[FoRK] Fwd: [EE CS Colloq] Self and self: whys and wherefores * 4:15PM, Wed Sep 30, 2009 in Gates B01

Rohit Khare khare at alumni.caltech.edu
Wed Sep 30 09:56:04 PDT 2009

Who else is going to this talk today? -- RK

Begin forwarded message:

> From: allison at stanford.edu
> Date: September 30, 2009 6:07:06 AM PDT
> To: khare at alumni.caltech.edu
> Subject: [EE CS Colloq] Self and self: whys and wherefores * 4:15PM,  
> Wed Sep 30, 2009 in Gates B01
>             Stanford EE Computer Systems Colloquium
>                 4:15PM, Wednesday, Nov 30, 2009
>        HP Auditorium, Gates Computer Science Building B03
>                   http://ee380.stanford.edu[1]
> Topic:    Self and self: whys and wherefores
> Speaker:  David Ungar
>          IBM Research
> About the talk:
> Generational garbage collection, prototype-based languages,
> dynamic optimization, cartoon animation for legibility, all
> tremendous fun, none done alone.
> What were they? How did they happen? Why did they matter? Looking
> back, what is worth learning about these experiences beyond the
> technical innovations? Combining hindsight with others' wisdom,
> it is possible to abstract some thoughts that may be useful in
> other situations: when (not) to listen to wise council; whom to
> follow into the cafeteria at lunch time; the benefit of striking
> a balance between one's own vision and those of ones
> collaborators; which chance events might alter one's course; and
> how one's best work can sometimes arise from things that, on the
> surface, have nothing to do with work at all. At a deeper level
> still, the notion that values, principles, and practices arise in
> that particular order serves to unify the work and the
> experiences, and perhaps points the way forward as we all strive
> to invent the future.
> Slides:
> There is no downloadable version of the slides for this talk
> available at this time.
> About the speaker:
> David Ungar has long been fascinated by programming paradigms
> that can change the way people think, novel implementation
> techniques that make new languages feasible, and user interfaces
> that vanish. With Dr. Randall B. Smith at PARC, he designed a
> simple yet powerful prototype-based object-oriented programming
> language called "Self." As an Assistant Professor at Stanford,
> David and his students developed new compilation techniques and
> heap structures for pure object-oriented programming languages.
> Rejoining Dr. Smith at Sun Microsystems Laboratories, David
> co-led a project to create a complete programming environment for
> Self. The implementation techniques developed for Self have been
> harnessed for Sun's HotSpot Java Virtual Machine. David's Klein
> project explored metacircularity in pursuit of simpler, more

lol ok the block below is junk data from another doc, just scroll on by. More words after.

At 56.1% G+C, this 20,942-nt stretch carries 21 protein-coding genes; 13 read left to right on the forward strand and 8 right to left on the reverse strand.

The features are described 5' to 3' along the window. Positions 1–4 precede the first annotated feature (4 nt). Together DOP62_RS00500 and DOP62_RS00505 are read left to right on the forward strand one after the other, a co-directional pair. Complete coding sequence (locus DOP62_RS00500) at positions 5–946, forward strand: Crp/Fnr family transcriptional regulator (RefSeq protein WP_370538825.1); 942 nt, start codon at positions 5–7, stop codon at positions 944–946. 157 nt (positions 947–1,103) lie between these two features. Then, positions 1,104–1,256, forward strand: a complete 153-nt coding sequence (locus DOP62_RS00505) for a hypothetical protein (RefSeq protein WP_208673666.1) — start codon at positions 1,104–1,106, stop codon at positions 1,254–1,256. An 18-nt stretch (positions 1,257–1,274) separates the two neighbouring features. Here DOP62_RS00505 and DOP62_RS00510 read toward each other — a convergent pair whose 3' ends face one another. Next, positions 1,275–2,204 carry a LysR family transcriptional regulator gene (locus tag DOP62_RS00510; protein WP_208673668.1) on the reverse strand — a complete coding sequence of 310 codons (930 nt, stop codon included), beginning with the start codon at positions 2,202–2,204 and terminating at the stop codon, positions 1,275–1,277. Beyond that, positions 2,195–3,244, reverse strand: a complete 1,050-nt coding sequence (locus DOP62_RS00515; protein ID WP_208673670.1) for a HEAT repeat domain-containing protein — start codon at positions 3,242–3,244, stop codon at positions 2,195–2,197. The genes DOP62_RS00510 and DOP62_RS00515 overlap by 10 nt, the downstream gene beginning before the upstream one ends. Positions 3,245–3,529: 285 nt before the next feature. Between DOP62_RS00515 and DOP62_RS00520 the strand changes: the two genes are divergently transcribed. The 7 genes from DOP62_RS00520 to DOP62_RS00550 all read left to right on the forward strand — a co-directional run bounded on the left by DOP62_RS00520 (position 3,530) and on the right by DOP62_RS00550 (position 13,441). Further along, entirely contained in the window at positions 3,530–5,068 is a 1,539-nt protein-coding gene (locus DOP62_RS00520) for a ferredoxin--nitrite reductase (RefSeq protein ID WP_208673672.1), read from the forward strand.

> malleable high-performance virtual machines and better
> development environments for them.
> David's doctoral research was performed at the University of
> California at Berkeley with David Patterson, and concerned the
> development of a RISC for Smalltalk. The dissertation was
> published by the MIT press as an ACM Distinguished Dissertation.
> It introduced a fast automatic storage reclamation algorithm,
> Generation Scavenging, which has since influenced many production
> systems, and isolated those architectural features that
> significantly improved performance.
> David Ungar is an ACM Distinguished Engineer, and three of his
> papers have been recognized as having been among the most
> influential in their respective fields: one on the Self language,
> one on the application of cartoon animation techniques to user
> interfaces, and one on generational garbage collection. In 2009,
> he received the AITO Dahl-Nygaard Prize for innovation in
> object-oriented programming language and implementation.
> Since 2007, David has been privileged to be part of IBM Research,
> where he has added a facility for collaboration to a
> performance-analysis system (Tuning Fork), and where, in
> collaboration with Sam Adams, he investigates new programming
> paradigms for manycore architectures.
> David recently won the 2009 Dahl-Nygaard award for innovation in
> object-oriented programming languages and implementation.
> Embedded Links:
> [ 1 ]    http://ee380.stanford.edu
> [ 2 ]    mailto:dungar at us.ibm.com
> See the Colloquium website, http://ee380.stanford.edu, for scheduled
> speakers, FAQ, and additional information.  Stanford and SCPD students
> can enroll in EE380 for one unit of credit.  Anyone is welcome to  
> attend;
> talks are webcast live and archived for on-demand viewing over the  
> web.
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